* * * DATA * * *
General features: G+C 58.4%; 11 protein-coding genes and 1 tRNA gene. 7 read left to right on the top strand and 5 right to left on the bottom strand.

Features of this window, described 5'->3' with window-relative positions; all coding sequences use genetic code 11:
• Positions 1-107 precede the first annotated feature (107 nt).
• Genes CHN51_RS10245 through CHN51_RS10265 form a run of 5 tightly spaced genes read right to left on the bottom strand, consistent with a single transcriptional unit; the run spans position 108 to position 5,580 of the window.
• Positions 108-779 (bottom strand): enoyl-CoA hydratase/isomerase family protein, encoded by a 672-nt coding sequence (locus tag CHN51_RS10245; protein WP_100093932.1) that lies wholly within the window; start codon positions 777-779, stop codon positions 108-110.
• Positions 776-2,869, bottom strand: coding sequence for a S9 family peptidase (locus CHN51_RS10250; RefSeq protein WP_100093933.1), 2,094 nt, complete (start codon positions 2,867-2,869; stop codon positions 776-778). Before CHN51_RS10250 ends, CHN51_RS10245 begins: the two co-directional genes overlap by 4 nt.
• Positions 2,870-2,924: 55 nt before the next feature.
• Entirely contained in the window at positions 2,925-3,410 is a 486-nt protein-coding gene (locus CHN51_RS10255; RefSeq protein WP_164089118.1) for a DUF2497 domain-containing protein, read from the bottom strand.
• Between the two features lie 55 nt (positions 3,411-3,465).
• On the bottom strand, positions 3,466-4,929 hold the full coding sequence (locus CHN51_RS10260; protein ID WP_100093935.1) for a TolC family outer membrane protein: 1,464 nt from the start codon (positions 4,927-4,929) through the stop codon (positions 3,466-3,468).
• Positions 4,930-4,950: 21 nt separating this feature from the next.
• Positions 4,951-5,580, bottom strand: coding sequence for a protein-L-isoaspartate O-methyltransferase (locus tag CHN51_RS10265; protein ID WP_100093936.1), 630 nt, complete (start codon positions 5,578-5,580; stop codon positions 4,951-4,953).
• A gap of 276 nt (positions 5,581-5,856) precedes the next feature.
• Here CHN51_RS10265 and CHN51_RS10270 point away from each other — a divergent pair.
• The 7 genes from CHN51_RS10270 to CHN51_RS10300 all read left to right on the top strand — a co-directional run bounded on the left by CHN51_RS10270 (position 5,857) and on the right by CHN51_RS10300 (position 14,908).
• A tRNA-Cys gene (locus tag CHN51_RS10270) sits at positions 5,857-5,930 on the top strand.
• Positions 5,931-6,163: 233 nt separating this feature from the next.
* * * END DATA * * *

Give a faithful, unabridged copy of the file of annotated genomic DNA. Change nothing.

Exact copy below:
General features: G+C 58.4%; 11 protein-coding genes and 1 tRNA gene. 7 read left to right on the top strand and 5 right to left on the bottom strand.

Features of this window, described 5'->3' with window-relative positions; all coding sequences use genetic code 11:
• Positions 1-107 precede the first annotated feature (107 nt).
• Genes CHN51_RS10245 through CHN51_RS10265 form a run of 5 tightly spaced genes read right to left on the bottom strand, consistent with a single transcriptional unit; the run spans position 108 to position 5,580 of the window.
• Positions 108-779 (bottom strand): enoyl-CoA hydratase/isomerase family protein, encoded by a 672-nt coding sequence (locus tag CHN51_RS10245; protein WP_100093932.1) that lies wholly within the window; start codon positions 777-779, stop codon positions 108-110.
• Positions 776-2,869, bottom strand: coding sequence for a S9 family peptidase (locus CHN51_RS10250; RefSeq protein WP_100093933.1), 2,094 nt, complete (start codon positions 2,867-2,869; stop codon positions 776-778). Before CHN51_RS10250 ends, CHN51_RS10245 begins: the two co-directional genes overlap by 4 nt.
• Positions 2,870-2,924: 55 nt before the next feature.
• Entirely contained in the window at positions 2,925-3,410 is a 486-nt protein-coding gene (locus CHN51_RS10255; RefSeq protein WP_164089118.1) for a DUF2497 domain-containing protein, read from the bottom strand.
• Between the two features lie 55 nt (positions 3,411-3,465).
• On the bottom strand, positions 3,466-4,929 hold the full coding sequence (locus CHN51_RS10260; protein ID WP_100093935.1) for a TolC family outer membrane protein: 1,464 nt from the start codon (positions 4,927-4,929) through the stop codon (positions 3,466-3,468).
• Positions 4,930-4,950: 21 nt separating this feature from the next.
• Positions 4,951-5,580, bottom strand: coding sequence for a protein-L-isoaspartate O-methyltransferase (locus tag CHN51_RS10265; protein ID WP_100093936.1), 630 nt, complete (start codon positions 5,578-5,580; stop codon positions 4,951-4,953).
• A gap of 276 nt (positions 5,581-5,856) precedes the next feature.
• Here CHN51_RS10265 and CHN51_RS10270 point away from each other — a divergent pair.
• The 7 genes from CHN51_RS10270 to CHN51_RS10300 all read left to right on the top strand — a co-directional run bounded on the left by CHN51_RS10270 (position 5,857) and on the right by CHN51_RS10300 (position 14,908).
• A tRNA-Cys gene (locus tag CHN51_RS10270) sits at positions 5,857-5,930 on the top strand.
• Positions 5,931-6,163: 233 nt separating this feature from the next.